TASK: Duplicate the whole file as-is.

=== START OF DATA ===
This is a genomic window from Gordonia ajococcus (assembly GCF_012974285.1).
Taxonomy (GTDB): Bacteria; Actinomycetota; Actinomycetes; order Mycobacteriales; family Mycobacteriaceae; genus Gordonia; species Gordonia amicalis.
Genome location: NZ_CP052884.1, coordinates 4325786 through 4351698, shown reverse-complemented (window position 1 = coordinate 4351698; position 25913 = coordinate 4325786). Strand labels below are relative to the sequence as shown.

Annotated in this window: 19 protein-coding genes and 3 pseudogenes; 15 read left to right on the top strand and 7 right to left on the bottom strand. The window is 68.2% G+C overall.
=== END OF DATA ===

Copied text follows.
This is a genomic window from Gordonia ajococcus (assembly GCF_012974285.1).
Taxonomy (GTDB): Bacteria; Actinomycetota; Actinomycetes; order Mycobacteriales; family Mycobacteriaceae; genus Gordonia; species Gordonia amicalis.
Genome location: NZ_CP052884.1, coordinates 4325786 through 4351698, shown reverse-complemented (window position 1 = coordinate 4351698; position 25913 = coordinate 4325786). Strand labels below are relative to the sequence as shown.

Annotated in this window: 19 protein-coding genes and 3 pseudogenes; 15 read left to right on the top strand and 7 right to left on the bottom strand. The window is 68.2% G+C overall.